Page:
Exuma II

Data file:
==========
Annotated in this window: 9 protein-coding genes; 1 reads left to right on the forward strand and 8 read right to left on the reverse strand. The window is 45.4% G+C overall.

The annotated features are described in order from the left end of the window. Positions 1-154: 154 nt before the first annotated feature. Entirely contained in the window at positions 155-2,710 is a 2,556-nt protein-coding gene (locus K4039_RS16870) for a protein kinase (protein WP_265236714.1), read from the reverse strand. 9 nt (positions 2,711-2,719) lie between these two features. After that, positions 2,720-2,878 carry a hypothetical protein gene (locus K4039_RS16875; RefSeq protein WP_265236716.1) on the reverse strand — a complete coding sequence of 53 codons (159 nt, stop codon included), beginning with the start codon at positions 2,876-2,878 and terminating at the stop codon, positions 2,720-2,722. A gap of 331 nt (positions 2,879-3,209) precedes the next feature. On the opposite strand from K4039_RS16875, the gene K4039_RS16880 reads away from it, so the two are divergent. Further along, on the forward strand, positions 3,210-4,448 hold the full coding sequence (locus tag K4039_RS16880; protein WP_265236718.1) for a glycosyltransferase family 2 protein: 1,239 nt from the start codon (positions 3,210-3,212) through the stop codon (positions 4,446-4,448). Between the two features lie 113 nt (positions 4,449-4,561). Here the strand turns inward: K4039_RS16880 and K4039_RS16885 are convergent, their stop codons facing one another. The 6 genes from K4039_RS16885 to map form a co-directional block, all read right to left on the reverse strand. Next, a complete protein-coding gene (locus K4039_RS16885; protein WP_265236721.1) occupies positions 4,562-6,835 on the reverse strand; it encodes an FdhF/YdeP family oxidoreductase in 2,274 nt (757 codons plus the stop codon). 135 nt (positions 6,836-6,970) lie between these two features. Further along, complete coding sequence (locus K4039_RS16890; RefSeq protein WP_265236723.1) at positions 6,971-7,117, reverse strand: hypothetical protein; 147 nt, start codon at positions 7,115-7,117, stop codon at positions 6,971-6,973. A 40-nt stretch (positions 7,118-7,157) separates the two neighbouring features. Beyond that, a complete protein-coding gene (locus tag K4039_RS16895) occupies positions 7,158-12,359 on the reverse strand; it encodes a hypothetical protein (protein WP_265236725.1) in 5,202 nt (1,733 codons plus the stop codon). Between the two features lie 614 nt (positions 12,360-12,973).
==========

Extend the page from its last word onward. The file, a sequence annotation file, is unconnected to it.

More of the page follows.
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Exuma's second album is perhaps a little less strange and a little more sedate than his debut (also released in 1970) -- but only a little. It's another combination of folk music from the Bahamas with voodoo-esque ritual not far removed from some of the more extreme New Orleans music influenced by that practice. In places (like "Fire in the Hole," probably the most accessible cut), there's a spiritual lilt to the vocals that might remind some listeners, if only faintly, of some of the Rasta-fired reggae recorded by Bob Marley and others in the '70s. It's hardly just another day at the office for Mercury Records, though, when one of the first lyrics of an album blithely states, "you thought you married a woman, you married a big black bird." Too, "Paul Simon Nontooth" might even be further out (and creepier) than anything on the first album, being more a zombie revival ritual than a conventional song. There are more tuneful items, too, though, like "Baal," where Exuma's raw, scratchy vocals approximate an exotic soul-gospel feel. And even on the more laid-back tracks, there are all sorts of weird, spontaneous-sounding interjections of percussion, yells, and chanting voices, "We Got to Go" even sounding something like a 19th-century group trying to play like War, only lacking the modern technology to make the transition complete. Plenty of albums based in folk traditions, and plenty of albums that are very odd, have little variety from cut to cut. That, refreshingly, is something that most definitely cannot be said of Exuma, Vol. 2, where you're never quite sure what's around the corner. Overall, however, it's similar enough to the first album that it sounds almost as if it could have been overspill from the same sessions. While it might not be quite as striking as his previous album, certainly anyone who likes that debut will like this as well (and vice versa), and its reissue on CD in 2003 made it more available than it had been for decades.

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